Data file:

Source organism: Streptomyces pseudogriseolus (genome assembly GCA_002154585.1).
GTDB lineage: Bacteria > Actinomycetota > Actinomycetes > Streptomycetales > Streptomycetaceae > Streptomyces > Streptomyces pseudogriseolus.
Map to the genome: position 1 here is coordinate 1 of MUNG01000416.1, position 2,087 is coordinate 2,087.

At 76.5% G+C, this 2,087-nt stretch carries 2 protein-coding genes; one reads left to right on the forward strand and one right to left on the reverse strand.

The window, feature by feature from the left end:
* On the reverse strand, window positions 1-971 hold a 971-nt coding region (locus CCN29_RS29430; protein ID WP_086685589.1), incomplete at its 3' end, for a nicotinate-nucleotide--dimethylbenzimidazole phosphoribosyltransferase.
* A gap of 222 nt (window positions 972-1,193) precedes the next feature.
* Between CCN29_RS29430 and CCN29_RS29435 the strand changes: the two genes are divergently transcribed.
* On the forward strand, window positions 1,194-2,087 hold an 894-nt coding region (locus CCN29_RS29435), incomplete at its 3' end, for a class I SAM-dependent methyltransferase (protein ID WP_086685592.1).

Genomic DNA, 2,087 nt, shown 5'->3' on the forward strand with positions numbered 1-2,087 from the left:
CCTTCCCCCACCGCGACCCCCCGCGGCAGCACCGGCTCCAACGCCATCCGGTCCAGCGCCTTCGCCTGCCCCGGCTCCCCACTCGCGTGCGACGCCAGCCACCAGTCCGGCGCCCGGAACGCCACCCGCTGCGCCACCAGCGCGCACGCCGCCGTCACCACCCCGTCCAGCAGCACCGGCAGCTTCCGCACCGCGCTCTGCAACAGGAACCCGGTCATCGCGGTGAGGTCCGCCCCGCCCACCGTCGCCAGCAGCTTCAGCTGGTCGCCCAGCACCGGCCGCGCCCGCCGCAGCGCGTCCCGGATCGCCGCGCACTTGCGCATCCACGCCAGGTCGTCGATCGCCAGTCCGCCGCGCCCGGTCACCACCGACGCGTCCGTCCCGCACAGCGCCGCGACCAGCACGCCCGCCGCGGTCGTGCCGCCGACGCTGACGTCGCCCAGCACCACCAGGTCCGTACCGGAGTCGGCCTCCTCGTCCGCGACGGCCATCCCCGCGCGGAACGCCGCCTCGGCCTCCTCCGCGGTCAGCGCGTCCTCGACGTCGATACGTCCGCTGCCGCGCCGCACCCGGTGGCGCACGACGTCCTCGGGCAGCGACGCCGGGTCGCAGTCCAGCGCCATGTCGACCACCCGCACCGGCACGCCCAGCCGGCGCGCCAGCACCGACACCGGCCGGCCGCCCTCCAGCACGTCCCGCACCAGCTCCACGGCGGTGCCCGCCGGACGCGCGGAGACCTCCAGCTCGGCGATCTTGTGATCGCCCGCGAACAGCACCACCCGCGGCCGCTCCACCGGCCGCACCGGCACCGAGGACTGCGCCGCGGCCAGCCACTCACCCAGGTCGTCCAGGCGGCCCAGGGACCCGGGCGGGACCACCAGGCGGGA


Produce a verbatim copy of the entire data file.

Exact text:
Source organism: Streptomyces pseudogriseolus (genome assembly GCA_002154585.1).
GTDB lineage: Bacteria > Actinomycetota > Actinomycetes > Streptomycetales > Streptomycetaceae > Streptomyces > Streptomyces pseudogriseolus.
Map to the genome: position 1 here is coordinate 1 of MUNG01000416.1, position 2,087 is coordinate 2,087.

At 76.5% G+C, this 2,087-nt stretch carries 2 protein-coding genes; one reads left to right on the forward strand and one right to left on the reverse strand.

The window, feature by feature from the left end:
* On the reverse strand, window positions 1-971 hold a 971-nt coding region (locus CCN29_RS29430; protein ID WP_086685589.1), incomplete at its 3' end, for a nicotinate-nucleotide--dimethylbenzimidazole phosphoribosyltransferase.
* A gap of 222 nt (window positions 972-1,193) precedes the next feature.
* Between CCN29_RS29430 and CCN29_RS29435 the strand changes: the two genes are divergently transcribed.
* On the forward strand, window positions 1,194-2,087 hold an 894-nt coding region (locus CCN29_RS29435), incomplete at its 3' end, for a class I SAM-dependent methyltransferase (protein ID WP_086685592.1).

Genomic DNA, 2,087 nt, shown 5'->3' on the forward strand with positions numbered 1-2,087 from the left:
CCTTCCCCCACCGCGACCCCCCGCGGCAGCACCGGCTCCAACGCCATCCGGTCCAGCGCCTTCGCCTGCCCCGGCTCCCCACTCGCGTGCGACGCCAGCCACCAGTCCGGCGCCCGGAACGCCACCCGCTGCGCCACCAGCGCGCACGCCGCCGTCACCACCCCGTCCAGCAGCACCGGCAGCTTCCGCACCGCGCTCTGCAACAGGAACCCGGTCATCGCGGTGAGGTCCGCCCCGCCCACCGTCGCCAGCAGCTTCAGCTGGTCGCCCAGCACCGGCCGCGCCCGCCGCAGCGCGTCCCGGATCGCCGCGCACTTGCGCATCCACGCCAGGTCGTCGATCGCCAGTCCGCCGCGCCCGGTCACCACCGACGCGTCCGTCCCGCACAGCGCCGCGACCAGCACGCCCGCCGCGGTCGTGCCGCCGACGCTGACGTCGCCCAGCACCACCAGGTCCGTACCGGAGTCGGCCTCCTCGTCCGCGACGGCCATCCCCGCGCGGAACGCCGCCTCGGCCTCCTCCGCGGTCAGCGCGTCCTCGACGTCGATACGTCCGCTGCCGCGCCGCACCCGGTGGCGCACGACGTCCTCGGGCAGCGACGCCGGGTCGCAGTCCAGCGCCATGTCGACCACCCGCACCGGCACGCCCAGCCGGCGCGCCAGCACCGACACCGGCCGGCCGCCCTCCAGCACGTCCCGCACCAGCTCCACGGCGGTGCCCGCCGGACGCGCGGAGACCTCCAGCTCGGCGATCTTGTGATCGCCCGCGAACAGCACCACCCGCGGCCGCTCCACCGGCCGCACCGGCACCGAGGACTGCGCCGCGGCCAGCCACTCACCCAGGTCGTCCAGGCGGCCCAGGGACCCGGGCGGGACCACCAGGCGGGA